Google can help you time the market

google stocks search
If you're Googling financial terms like "debt," "economics" and "inflation," that might mean it's time to sell your holdings.

Trying to predict when stocks will go up or down? Google may have the answer.

New research published in the journal Scientific Report shows that you can use Google Trends to track the search volume of important financial terms, which can indicate whether markets are set to rise or fall.

Researchers from the U.S. and U.K. found that, between 2004 to 2011, when search volumes rose for terms such as "debt," "money," and "unemployment," markets generally fell. When search volumes for those words declined, markets often rallied.

The report's co-author Helen Susannah Moat, a social scientist from University College London, explained that when people are Googling financial terms such as "inflation," "economics," "and "NASDAQ," it indicates that they're getting concerned about the markets and are likely to start selling.

When they're not searching those terms, they're probably feeling content and markets will push higher.

Related: Betting on boring stocks pays off

The researchers looked at nearly 100 different search terms and found that "debt" was one of the best terms for predicting market moves between 2004 to 2011, leading the researchers to a 326% profit when they tested out their hypothetical trading strategy on the Dow Jones Industrial Average.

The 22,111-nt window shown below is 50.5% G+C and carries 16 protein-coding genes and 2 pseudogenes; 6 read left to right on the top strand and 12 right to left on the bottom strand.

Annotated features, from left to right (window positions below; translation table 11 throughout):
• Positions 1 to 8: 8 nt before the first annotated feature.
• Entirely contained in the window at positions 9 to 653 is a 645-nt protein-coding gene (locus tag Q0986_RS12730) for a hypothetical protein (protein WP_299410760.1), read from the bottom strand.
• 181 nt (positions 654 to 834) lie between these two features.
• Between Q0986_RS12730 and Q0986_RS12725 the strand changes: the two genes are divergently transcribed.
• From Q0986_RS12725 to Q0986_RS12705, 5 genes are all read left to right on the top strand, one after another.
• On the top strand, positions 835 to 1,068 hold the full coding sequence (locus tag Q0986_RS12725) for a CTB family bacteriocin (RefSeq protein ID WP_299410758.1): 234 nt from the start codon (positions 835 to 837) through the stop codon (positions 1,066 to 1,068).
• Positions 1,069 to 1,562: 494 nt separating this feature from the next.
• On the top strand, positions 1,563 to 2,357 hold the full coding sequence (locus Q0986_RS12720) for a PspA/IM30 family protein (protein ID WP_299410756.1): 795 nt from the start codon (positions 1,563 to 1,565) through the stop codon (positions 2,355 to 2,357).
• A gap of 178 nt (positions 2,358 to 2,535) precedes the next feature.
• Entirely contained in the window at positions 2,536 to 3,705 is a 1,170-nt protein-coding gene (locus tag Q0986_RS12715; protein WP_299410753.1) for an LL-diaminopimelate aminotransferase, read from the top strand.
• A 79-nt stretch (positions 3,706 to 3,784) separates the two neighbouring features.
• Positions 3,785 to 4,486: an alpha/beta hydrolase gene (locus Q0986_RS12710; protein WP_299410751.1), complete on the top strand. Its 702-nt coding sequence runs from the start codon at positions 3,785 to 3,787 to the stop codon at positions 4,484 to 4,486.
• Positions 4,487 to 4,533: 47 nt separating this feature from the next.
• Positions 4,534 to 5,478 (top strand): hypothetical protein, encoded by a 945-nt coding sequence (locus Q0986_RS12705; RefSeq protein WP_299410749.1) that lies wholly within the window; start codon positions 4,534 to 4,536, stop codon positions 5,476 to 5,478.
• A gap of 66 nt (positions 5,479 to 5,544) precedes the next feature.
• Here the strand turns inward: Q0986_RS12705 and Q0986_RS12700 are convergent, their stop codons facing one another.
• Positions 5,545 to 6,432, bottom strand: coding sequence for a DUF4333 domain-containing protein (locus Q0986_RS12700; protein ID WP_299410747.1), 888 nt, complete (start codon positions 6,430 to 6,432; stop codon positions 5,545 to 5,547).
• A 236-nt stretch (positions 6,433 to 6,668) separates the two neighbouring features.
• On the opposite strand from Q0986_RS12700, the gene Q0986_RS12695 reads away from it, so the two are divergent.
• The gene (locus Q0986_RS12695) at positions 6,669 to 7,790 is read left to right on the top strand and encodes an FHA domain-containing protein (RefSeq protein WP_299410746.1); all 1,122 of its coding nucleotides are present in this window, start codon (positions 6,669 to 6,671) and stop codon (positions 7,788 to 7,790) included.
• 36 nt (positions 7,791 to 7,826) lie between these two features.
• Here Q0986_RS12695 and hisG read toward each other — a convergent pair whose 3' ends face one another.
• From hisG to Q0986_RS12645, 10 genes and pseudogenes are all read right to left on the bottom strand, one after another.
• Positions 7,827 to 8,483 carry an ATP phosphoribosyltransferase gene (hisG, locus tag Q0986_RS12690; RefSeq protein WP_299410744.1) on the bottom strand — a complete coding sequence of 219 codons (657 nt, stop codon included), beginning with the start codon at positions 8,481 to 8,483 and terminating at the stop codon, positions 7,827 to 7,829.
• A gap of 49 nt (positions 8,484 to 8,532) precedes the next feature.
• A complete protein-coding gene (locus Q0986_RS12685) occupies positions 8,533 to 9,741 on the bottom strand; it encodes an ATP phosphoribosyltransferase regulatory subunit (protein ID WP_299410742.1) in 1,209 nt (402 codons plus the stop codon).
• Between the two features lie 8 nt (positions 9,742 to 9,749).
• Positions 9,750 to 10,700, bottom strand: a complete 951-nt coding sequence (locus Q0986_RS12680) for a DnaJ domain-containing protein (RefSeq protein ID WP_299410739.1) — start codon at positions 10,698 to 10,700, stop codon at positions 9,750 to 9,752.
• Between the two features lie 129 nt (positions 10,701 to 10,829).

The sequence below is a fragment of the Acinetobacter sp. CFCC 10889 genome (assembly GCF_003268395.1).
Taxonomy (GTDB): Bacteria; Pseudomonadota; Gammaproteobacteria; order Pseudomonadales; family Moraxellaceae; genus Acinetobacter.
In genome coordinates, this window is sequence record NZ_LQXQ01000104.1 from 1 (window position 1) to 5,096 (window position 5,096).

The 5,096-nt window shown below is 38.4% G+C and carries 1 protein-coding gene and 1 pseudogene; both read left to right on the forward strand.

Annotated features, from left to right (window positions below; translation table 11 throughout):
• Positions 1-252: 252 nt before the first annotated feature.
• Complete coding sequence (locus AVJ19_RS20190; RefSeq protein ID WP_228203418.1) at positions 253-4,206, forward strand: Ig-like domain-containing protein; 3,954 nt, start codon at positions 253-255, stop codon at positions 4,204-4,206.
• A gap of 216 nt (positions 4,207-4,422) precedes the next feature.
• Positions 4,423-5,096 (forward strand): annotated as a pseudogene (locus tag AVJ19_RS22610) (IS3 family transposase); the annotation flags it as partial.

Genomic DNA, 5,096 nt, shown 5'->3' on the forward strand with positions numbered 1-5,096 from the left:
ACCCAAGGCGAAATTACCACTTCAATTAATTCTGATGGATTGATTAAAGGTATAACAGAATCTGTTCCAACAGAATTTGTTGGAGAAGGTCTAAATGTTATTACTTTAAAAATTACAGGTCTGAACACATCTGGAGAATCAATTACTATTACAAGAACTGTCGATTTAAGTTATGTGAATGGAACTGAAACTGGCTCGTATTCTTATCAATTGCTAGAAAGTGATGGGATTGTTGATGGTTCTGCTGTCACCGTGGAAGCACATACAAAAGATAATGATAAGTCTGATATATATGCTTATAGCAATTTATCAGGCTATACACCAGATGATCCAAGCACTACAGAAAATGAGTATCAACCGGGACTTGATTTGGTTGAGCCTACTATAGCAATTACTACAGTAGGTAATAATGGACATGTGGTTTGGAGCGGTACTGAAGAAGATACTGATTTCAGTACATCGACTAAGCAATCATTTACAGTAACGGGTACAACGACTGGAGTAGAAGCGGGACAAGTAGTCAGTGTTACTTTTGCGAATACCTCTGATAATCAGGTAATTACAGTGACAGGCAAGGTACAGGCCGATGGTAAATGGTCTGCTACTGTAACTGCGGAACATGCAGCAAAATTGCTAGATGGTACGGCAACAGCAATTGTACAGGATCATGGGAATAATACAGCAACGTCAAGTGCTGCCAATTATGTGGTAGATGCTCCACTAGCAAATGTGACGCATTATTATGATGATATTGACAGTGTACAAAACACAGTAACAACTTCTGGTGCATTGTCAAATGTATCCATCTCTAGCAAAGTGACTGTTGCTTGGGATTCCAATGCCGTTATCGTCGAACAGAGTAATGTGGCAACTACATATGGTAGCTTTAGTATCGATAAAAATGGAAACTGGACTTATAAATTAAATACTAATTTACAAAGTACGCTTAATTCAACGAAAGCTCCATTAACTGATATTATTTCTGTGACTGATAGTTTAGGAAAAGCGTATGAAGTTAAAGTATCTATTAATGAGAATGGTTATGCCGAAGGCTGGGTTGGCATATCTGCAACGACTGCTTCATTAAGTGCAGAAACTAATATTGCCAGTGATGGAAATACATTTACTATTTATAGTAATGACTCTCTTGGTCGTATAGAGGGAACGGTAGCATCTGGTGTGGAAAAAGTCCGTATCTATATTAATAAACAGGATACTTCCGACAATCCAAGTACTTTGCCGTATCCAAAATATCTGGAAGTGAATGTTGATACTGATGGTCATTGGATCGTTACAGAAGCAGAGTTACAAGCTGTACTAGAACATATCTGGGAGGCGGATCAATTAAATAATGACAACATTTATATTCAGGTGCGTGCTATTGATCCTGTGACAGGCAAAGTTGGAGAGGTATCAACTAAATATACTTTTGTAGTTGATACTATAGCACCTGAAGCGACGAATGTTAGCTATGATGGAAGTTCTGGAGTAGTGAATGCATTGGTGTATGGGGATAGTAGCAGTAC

Co-author Tobias Preis, a behavioral finance professor at Warwick Business School, said that when search volumes for the word "debt" started rising, the researchers would short the market for a week.

Then when search volumes fell, they'd go long for a week, Preis told CNNMoney. This weekly long-short trading strategy led them to the 300%-plus gain, but a long-only or short-only strategy would have also yielded some good returns, he added.

Hacking anything connected to the Internet
Hacking anything connected to the Internet

But investors shouldn't start trading with this strategy immediately, the researchers warned.

Preis said that times have changed and words like "debt" might no longer be useful at predicting market movements. The strategy needs updating as new keywords become more relevant to the markets.

Furthermore, Moat pointed out that now that their research paper has been released, other investors will try to use the strategy, diluting the impact in the long run.

This study follows research from 2010 that showed that weekly transaction volumes for S&P 500 companies were correlated with online searches related to those companies.

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